Here are some pictures of where I work. First of all, we have...
I really like my office. The brick walls are very charming. We have two large windows, which face mostly north so we can leave them essentially unshaded all the time without having much trouble with glare. I share the office with David, my partner in crime. He has the half of the office nearest the door. This works out very well for me, because casual walk-ins generally end up dealing with him and leaving me alone! David's half of the office isn't currently included among the pictures below.
(And yes, I confess that I straightened up a bit before taking these pictures.)
|Office1 (59 KB). Looking toward my end of the office. You can actually see a bit of David's end of the office in the foreground of this shot. I claim everything from the 21" monitor back to the wall!|
|Office2 (61 KB). A slightly different angle, still looking toward my end of the office.|
|Office3 (61 KB). From my desk, facing toward the computer where I actually spend most of my time--the center of my web of evil. This shot came out a bit dark because of the window; I may put a better one here later if I get a chance.|
Now let's move on to...
The server room is set up with two very spiffy and horribly expensive Wrightline racks running parallel down the long axis of the room. I wish I had a picture of how the server room looked pre-Wrightline. It was formerly set up with ordinary tables, and equipment on and under the tables. It was crowded and looked terrible. Now it looks so cool that it's included on the Impress The Visitors tour. (Although we, the staff, are not. I wonder why...)
|Wrightline rack #1 (38 KB). The six servers on the bottom level are effectively invisible because they are black and so is the rack; you have to look pretty close to see them at all. Again, this photo has lighting problems which I may fix later if I have time.|
|Wrightline rack #2 (51 KB). The dark patches on the floor are just chair mats. On each rack, there are 2 monitors (where the chairs are). Each monitor is connected to a keyswitch. We can control any of the servers on the rack from either monitor. (Handy when one is already in use.)|
|Patch panel (57 KB). This is our spiffy patch panel, located behind Wrightline rack #2. You can see all the nice purple cabling running into our excellent Cisco switch. You will never see a more neurotic job of cabling than this.|
I am hoping to convince David to put a neon light that he designed on the back wall (the brick wall). When all the other lights are off, and all that's visible is the various lights on the computers and the neon light, it should look pretty cool. (There's a window in the door, so it would be visible from outside.)
And while I have you trapped, I'll continue with...The Building
This building is a typical old New England brick mill/factory, probably a bit over a hundred years old. My company moved in here from a similar building in Cambridge at the end of 1997. It was a Beirut-like gutted shell before we moved in; the owner completely rebuilt the interior. The restoration process was rather chaotic; less than a month before we moved in, the building was still in a complete disaster state. The carpets were only put down the night before we moved in. We are on the second floor; on move-in day, none of the rest of the building was done yet. The other floors were still pretty much gutted. I think they had windows in by then on the other floors, but possibly not. For the first six or eight months, every time it rained from the northeast, all our windows would leak (not like a faucet, more like a fire hose).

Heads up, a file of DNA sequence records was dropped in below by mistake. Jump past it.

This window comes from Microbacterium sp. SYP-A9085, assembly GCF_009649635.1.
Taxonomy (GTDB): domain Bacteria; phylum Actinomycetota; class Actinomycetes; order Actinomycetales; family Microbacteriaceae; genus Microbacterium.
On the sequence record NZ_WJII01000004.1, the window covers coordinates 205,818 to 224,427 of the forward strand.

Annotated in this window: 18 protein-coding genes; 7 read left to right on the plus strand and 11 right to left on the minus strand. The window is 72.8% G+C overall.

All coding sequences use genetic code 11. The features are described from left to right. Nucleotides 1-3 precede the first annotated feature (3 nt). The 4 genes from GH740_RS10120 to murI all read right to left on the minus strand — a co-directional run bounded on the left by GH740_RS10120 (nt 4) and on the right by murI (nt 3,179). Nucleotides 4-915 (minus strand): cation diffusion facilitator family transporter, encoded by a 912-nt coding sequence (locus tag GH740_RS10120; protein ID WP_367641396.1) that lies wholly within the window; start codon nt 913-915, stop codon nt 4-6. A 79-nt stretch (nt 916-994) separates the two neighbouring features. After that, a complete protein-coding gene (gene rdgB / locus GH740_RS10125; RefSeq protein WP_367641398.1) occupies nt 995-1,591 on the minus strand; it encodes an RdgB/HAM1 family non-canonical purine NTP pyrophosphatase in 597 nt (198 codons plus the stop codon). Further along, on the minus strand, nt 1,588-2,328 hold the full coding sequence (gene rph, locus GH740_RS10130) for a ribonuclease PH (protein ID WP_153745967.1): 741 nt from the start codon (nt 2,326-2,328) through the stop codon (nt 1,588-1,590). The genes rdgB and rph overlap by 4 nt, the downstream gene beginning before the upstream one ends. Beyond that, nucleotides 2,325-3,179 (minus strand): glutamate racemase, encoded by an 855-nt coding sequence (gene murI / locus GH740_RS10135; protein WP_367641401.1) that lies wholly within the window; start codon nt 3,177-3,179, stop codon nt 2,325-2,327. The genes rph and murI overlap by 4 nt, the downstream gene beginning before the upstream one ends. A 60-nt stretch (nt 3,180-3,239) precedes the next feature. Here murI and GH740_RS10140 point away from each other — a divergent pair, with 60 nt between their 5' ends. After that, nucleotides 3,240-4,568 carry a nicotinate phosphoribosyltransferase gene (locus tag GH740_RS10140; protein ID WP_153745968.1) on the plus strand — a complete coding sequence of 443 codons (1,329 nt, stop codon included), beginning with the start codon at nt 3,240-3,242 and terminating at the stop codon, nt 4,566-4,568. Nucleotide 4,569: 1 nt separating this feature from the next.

Just for fun, below are some shots of the building during the restoration process.
|Before (36 KB). An outside view of the whole building. The taller portion is called the "factory wing"; the other section is called the "mill wing";. If you look closely at the factory wing, you'll notice that you can see right through it in places. Actually you could see completely through it, everywhere; the angle in this photo just doesn't show that as much.|
|Factory wing (30 KB). A lovely view of the factory wing from the back.|
|Mill wing (32 KB). An even lovelier view of the mill wing, before they had even torn off the horrible wooden awning that went all the way around it.|
|After (41 KB). The outside of the building now. I took this on 1 March 2000 (on an incredibly rare blue-sky day). As you can see, there has been some improvement.|
|Our office (61 KB). This is looking at what will eventually be our office and the server room. On the right wall you can (kind of) see our office windows behind all the supports and plastic. (No glass yet, you see.) We moved into the building on 18 December 1997; these interior shots were taken in November. Nothing like cutting it fine!|
|Server room (60 KB). Inside the server room, just a day or two after the previous shot. All the stuff in boxes is the Cat5 cabling that the poor network wiring guys are trying to run, even though the building is nowhere near done. You can see some loops of in-progress cabling dangling from the ceiling. The thing on the brick wall is an incredibly expensive yet somehow totally useless extra air conditioner that was installed to handle the special server-room cooling needs. All it does is battle with the regular air conditioning; the server room is usually between about 75 and 85 degrees F. (Which I like just fine.)|
|Copyright © 2002 Lisa Nelson.||Last Modified: 4 October 2000||Back to Top|
|All pictures on this page remain the property of the people who took them (which is mostly me, except for the pictures of the building).|